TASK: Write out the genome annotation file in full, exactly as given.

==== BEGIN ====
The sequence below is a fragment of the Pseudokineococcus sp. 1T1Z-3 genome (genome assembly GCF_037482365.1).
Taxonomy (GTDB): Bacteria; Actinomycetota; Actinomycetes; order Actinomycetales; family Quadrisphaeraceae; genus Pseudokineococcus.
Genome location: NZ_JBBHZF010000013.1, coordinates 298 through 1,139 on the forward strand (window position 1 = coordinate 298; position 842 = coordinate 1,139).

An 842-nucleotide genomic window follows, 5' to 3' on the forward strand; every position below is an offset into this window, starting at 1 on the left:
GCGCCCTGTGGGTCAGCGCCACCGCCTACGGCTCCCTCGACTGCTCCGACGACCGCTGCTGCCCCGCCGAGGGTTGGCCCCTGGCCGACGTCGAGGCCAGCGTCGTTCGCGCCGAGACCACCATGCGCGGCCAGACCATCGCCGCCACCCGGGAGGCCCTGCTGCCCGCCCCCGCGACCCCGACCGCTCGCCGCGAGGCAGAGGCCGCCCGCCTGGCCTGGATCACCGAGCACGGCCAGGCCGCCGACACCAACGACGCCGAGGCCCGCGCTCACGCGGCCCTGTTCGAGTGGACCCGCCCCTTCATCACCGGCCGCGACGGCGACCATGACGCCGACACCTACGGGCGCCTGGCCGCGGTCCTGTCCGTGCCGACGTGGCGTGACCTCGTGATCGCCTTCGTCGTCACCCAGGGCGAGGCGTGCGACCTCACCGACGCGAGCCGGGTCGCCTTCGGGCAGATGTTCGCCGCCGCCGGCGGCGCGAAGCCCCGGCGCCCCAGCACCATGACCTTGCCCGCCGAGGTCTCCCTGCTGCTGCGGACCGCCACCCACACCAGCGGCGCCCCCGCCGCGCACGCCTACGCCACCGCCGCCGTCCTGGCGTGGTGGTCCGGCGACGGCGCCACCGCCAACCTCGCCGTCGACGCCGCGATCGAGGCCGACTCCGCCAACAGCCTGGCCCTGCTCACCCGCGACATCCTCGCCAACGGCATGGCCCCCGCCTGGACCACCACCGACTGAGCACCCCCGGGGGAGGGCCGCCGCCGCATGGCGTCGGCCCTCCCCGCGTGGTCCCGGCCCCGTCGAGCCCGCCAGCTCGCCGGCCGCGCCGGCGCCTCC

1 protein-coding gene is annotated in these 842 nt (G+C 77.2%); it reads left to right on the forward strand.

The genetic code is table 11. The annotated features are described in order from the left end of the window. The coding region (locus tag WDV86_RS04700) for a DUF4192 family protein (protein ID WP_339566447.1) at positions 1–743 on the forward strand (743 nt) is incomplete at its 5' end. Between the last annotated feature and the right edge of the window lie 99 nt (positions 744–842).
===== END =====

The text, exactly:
The sequence below is a fragment of the Pseudokineococcus sp. 1T1Z-3 genome (genome assembly GCF_037482365.1).
Taxonomy (GTDB): Bacteria; Actinomycetota; Actinomycetes; order Actinomycetales; family Quadrisphaeraceae; genus Pseudokineococcus.
Genome location: NZ_JBBHZF010000013.1, coordinates 298 through 1,139 on the forward strand (window position 1 = coordinate 298; position 842 = coordinate 1,139).

An 842-nucleotide genomic window follows, 5' to 3' on the forward strand; every position below is an offset into this window, starting at 1 on the left:
GCGCCCTGTGGGTCAGCGCCACCGCCTACGGCTCCCTCGACTGCTCCGACGACCGCTGCTGCCCCGCCGAGGGTTGGCCCCTGGCCGACGTCGAGGCCAGCGTCGTTCGCGCCGAGACCACCATGCGCGGCCAGACCATCGCCGCCACCCGGGAGGCCCTGCTGCCCGCCCCCGCGACCCCGACCGCTCGCCGCGAGGCAGAGGCCGCCCGCCTGGCCTGGATCACCGAGCACGGCCAGGCCGCCGACACCAACGACGCCGAGGCCCGCGCTCACGCGGCCCTGTTCGAGTGGACCCGCCCCTTCATCACCGGCCGCGACGGCGACCATGACGCCGACACCTACGGGCGCCTGGCCGCGGTCCTGTCCGTGCCGACGTGGCGTGACCTCGTGATCGCCTTCGTCGTCACCCAGGGCGAGGCGTGCGACCTCACCGACGCGAGCCGGGTCGCCTTCGGGCAGATGTTCGCCGCCGCCGGCGGCGCGAAGCCCCGGCGCCCCAGCACCATGACCTTGCCCGCCGAGGTCTCCCTGCTGCTGCGGACCGCCACCCACACCAGCGGCGCCCCCGCCGCGCACGCCTACGCCACCGCCGCCGTCCTGGCGTGGTGGTCCGGCGACGGCGCCACCGCCAACCTCGCCGTCGACGCCGCGATCGAGGCCGACTCCGCCAACAGCCTGGCCCTGCTCACCCGCGACATCCTCGCCAACGGCATGGCCCCCGCCTGGACCACCACCGACTGAGCACCCCCGGGGGAGGGCCGCCGCCGCATGGCGTCGGCCCTCCCCGCGTGGTCCCGGCCCCGTCGAGCCCGCCAGCTCGCCGGCCGCGCCGGCGCCTCC

1 protein-coding gene is annotated in these 842 nt (G+C 77.2%); it reads left to right on the forward strand.

The genetic code is table 11. The annotated features are described in order from the left end of the window. The coding region (locus tag WDV86_RS04700) for a DUF4192 family protein (protein ID WP_339566447.1) at positions 1–743 on the forward strand (743 nt) is incomplete at its 5' end. Between the last annotated feature and the right edge of the window lie 99 nt (positions 744–842).